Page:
His translation of the letters in question drew praise from The New York Times: "The publication of The Complete Letters of Sigmund Freud to Wilhelm Fliess represents an important moment of truth... The general public can now evaluate at first hand the evidence bearing on the various controversial issues raised by the letters... Of more lasting importance, however, is the insight this new edition provides into the creative process at work in the formation of a fundamentally important scientific theory."

His 1988 attack on therapy itself, Against Therapy: Emotional Tyranny and the Myth of Psychological Healing was dismissed by many as a screed, but Time pointed out that screeds can sometimes also be wake-up calls: “Masson raises some intriguing points, even if he insists on doing so at the top of his voice. Psychotherapy is a big and largely unchallenged business in the U.S.; many of its practitioners wield considerable influence over personal lives and public policy. Once in a while, it does no harm to listen to an alarmist hollering that some of those shrinks have no clothes.”

Not until Masson turned to the psychological study of animals did he draw the widespread attention of the public at large. When Elephants Weep, written with Susan McCarthy, may have had critics pointing out that his evidence was largely anecdotal – the title, in fact, comes from a story of a circus elephant that collapsed in tears when it couldn’t learn a new routine – but an animal-loving public ate it up. Elephants has been translated into more than 20 languages and has sold more than a half a million copies in the United States alone.

That set the stage for a hugely popular follow-up Dogs Never Lie About Love: Reflections on the Emotional Lives of Dogs. A bestseller, it won praise from the Los Angeles Times for its risk-taking and uncompromising puppy love. “The strengths that this Sanskrit scholar,” she wrote, “brings to his subject are intelligence, originality and a refreshing willingness to go out on a good number of scientifically unsupported limbs in his enthusiasm for canines.”

Now for the felines. The Nine Emotional Live of Cats: A Journey into the Feline Heart, released in the fall of 2002, again won praise from Elizabeth Marshall Thomas, who penned her own ode to the cat, The Tribe of Tiger: Cats and Their Culture. "An affectionate, completely engaging book full of new insights into the emotional lives of cats,” she said. “Of course, all cats are interesting, but Masson’s five felines seem particularly so – and you don’t need to be a cat lover to enjoy them via these pages."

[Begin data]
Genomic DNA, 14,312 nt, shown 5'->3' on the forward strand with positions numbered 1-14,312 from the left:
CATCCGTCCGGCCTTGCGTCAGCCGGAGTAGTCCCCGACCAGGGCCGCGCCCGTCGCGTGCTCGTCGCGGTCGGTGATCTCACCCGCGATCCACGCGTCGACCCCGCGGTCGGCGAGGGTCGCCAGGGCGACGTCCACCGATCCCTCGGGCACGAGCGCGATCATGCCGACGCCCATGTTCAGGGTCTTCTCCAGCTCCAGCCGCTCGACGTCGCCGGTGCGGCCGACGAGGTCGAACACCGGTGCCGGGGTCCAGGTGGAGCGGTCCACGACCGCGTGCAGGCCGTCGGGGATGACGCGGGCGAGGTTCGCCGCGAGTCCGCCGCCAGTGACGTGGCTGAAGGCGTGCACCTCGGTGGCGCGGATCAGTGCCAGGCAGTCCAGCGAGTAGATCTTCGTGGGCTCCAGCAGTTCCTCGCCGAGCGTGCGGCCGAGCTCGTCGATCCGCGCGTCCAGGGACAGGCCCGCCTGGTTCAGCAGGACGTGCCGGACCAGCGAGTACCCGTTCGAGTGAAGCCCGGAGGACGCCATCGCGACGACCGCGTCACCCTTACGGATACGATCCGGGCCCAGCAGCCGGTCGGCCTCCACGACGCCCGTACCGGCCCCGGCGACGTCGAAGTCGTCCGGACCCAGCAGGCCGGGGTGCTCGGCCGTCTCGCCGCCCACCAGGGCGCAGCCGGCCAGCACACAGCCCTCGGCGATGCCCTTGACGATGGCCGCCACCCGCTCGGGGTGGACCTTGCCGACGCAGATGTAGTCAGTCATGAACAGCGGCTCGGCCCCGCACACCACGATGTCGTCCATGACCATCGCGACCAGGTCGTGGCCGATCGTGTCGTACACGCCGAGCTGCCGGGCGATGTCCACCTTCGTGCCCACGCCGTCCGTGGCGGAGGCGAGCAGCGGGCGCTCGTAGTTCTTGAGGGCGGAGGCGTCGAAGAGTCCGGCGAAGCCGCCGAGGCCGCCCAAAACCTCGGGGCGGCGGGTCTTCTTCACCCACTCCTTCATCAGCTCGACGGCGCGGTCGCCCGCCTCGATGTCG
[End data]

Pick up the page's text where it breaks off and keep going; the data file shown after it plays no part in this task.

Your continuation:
Masson’s turn to the wild kingdom has brought him financial success certainly, but he says the rewards run even deeper than that. As he told Newsday in 1997, “I learned more about emotions from dogs than I did from my psychoanalysis. I think dogs make better therapists than Freudian analysts… and they don’t cost as much, either.”

Good To Know

Masson legally changed his middle name from Lloyd to Moussaieff in 1975.

In June 1980, when he was interviewing with Sigmund Freud’s 84-year-old daughter Anna for the position to head the Freud Archives, he walked her pet Chow in the back yard.

Masson's long-term goal is to help his wife, Leila, set up a camp for children with chronic illnesses where they can learn alternative methods to diminish pain.

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    1. Also Known As:
      Jeffrey Lloyd Masson (birth name, legally changed in 1975)
    2. Hometown:
      Auckland, New Zealand
    1. Date of Birth:
      March 28, 1941
    2. Place of Birth:
      Chicago, Illinois
    1. Education:
      B.A., Harvard, 1964; Toronto Institute of Psychoanalysis, 1978, Ph.D. in Sanskrit and Indian Studies, Harvard, 1970

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Sort by: Showing 1 Customer Reviews
  • Anonymous

    Posted December 27, 2000

    a haunting historical mystery of trust, treachery and abuse

    This is the type of book that stays with you, weeks, months, maybe even years after you've read it. The 19th century historical tale has elements of gothic romaniticism: a lost prince, a boy (Kaspar Hauser) growing up in complete isolation, whose past is a mystery, hints of royal lineage, and the sinister lurkings of jealousy and treachery. Masson probes the mystery with the insight of 20th century background in the psychology of child abuse and it's repercussions. The story is compelling, the details engrossing, the insights enlightening. But the title says it's an unsolved mystery, and the story lives up to the claim. The abrupt finish to the book left me hanging, wishing Masson could have given us just a little more, before sending us back into our own cold cruel world, after leaving Kaspar Hauser's.